GREAT BARRINGTON -- On a quiet evening in late spring, Antonio Triana's daughter saw him paint for the first time. She wanted to know about his painting, to play with the colors and make her own colors and shapes. She was too excited to sleep.

"It was emotional for me," he said.

He had learned the technique of painting on glass from his brother and jewelry making from friends. As a teenager in Colombia, he would travel from city to city, selling his work.

In Pittsfield, he has spent his free time caring for his family and his house. His daughter had never seen him as an artist.

Because she has grown up here, fluent in English, she has often taught him new words and how to say them. Now, he has something to teach her.

Triana has picked up his paint brush again because of a new artists' group emerging in South County, International Artisan Hands of the Berkshires.

Saturday and Sunday, May 24 and 25, at the Renaissance Arts Center in Great Barrington, they will hold a show of artwork made in the Berkshires and brought from the members' native countries, with music, dancing and food. The artists will bring homemade dishes and music from their countries -- Marinera music from Peru, Andina music from the Andes. Renaissance Arts Center will hold a painting social from 5 to 7 p.m. Saturday.

With Genis Mendez-Delaney of North Egremont to translate, Sonnia Patiño of Great Barrington explained the new artists' and artisans' collective began with her. Patiño came to the Berkshires from Ecuador.

She wanted a way to express her talents, she said, an outlet for her creative passion. She has energy to spare, and she knows how to build a business. In Ecuador, she ran a clothing store and went to Peru and Colombia to buy products.

"I started to look and to listen to people in the community, and I found others who thought the same way I did," she said. "I feel you do your best work when you are doing what you love to do. I went to an artisan fair in New York and realized we could do the same thing -- and better."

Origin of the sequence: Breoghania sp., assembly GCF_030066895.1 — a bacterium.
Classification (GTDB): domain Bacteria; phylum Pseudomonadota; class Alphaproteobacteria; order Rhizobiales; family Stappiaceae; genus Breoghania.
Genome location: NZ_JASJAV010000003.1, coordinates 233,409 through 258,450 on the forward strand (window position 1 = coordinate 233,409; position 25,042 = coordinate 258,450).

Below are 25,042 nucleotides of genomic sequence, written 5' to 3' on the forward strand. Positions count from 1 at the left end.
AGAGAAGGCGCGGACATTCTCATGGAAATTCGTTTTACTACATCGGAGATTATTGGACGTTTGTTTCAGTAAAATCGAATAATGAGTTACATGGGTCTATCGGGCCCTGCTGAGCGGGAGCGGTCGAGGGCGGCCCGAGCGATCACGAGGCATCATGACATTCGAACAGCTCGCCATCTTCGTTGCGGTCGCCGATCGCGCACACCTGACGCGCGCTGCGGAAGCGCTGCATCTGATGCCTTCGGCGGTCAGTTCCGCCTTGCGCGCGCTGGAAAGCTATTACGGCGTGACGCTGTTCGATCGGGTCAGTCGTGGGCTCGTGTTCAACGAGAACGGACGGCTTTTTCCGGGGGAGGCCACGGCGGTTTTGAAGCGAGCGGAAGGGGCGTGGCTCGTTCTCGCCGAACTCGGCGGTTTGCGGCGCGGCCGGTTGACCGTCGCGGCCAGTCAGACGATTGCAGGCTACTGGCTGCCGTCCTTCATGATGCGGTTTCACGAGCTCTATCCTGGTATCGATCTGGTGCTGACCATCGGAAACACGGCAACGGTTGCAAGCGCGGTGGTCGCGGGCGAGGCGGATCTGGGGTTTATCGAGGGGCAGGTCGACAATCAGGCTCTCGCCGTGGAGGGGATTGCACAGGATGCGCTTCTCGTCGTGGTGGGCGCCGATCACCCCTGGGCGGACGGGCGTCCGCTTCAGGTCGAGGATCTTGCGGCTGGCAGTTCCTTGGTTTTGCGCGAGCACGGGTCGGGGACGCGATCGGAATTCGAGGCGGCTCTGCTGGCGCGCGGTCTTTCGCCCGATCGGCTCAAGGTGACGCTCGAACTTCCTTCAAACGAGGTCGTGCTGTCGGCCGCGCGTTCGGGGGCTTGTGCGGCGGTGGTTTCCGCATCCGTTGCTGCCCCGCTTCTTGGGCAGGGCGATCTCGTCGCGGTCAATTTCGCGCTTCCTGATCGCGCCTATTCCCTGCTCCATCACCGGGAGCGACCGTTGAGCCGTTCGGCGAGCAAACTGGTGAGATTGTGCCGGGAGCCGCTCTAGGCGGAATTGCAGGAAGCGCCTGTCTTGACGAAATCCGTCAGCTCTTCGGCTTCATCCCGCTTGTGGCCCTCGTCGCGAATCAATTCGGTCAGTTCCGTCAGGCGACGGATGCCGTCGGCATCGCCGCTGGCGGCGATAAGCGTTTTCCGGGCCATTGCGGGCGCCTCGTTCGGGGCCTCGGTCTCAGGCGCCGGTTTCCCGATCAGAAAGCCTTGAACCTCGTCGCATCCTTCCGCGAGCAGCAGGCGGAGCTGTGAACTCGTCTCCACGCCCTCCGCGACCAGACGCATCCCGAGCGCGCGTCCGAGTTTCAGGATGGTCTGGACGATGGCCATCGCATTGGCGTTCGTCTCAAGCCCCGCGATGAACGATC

She found a dozen people who have talents she had not known they had. They had learned crafts when they were young and had made gifts, but often they had not thought of selling their work.

Diana Tacuri, originally from Ecuador, began to learn macramé knotwork when she was 9. The essence of the craft has come down through the generations, she said. Her great-grandmother taught her grandmother, and she will teach her son in Great Barrington.

She makes macramé jewelry made from knotted fiber and beads, stones, often in sun shapes. Her brother makes leather wallets, and she designs decorations for them.

"I like to sew and to create," said Beatriz Villar, who came to Adams from Colombia. "I am happy I've found someone to motivate me."

Her passion is flowers, and she has made pillows bright with appliqued blooms.

Her son in Colombia is about to graduate from the Instituto Popular de Cultura in Cali, Colombia, with a degree in plastic arts, she said, and it is part of her dream to see him successful. He will send her his work to sell.

Veronica Johnston of Sheffield has come here from Peru and now teaches Peruvian native dance to children in the Multicultural Bridge summer programs in Great Barrington. This weekend, they will dance to traditional music, Marinera from the north coast of Peru.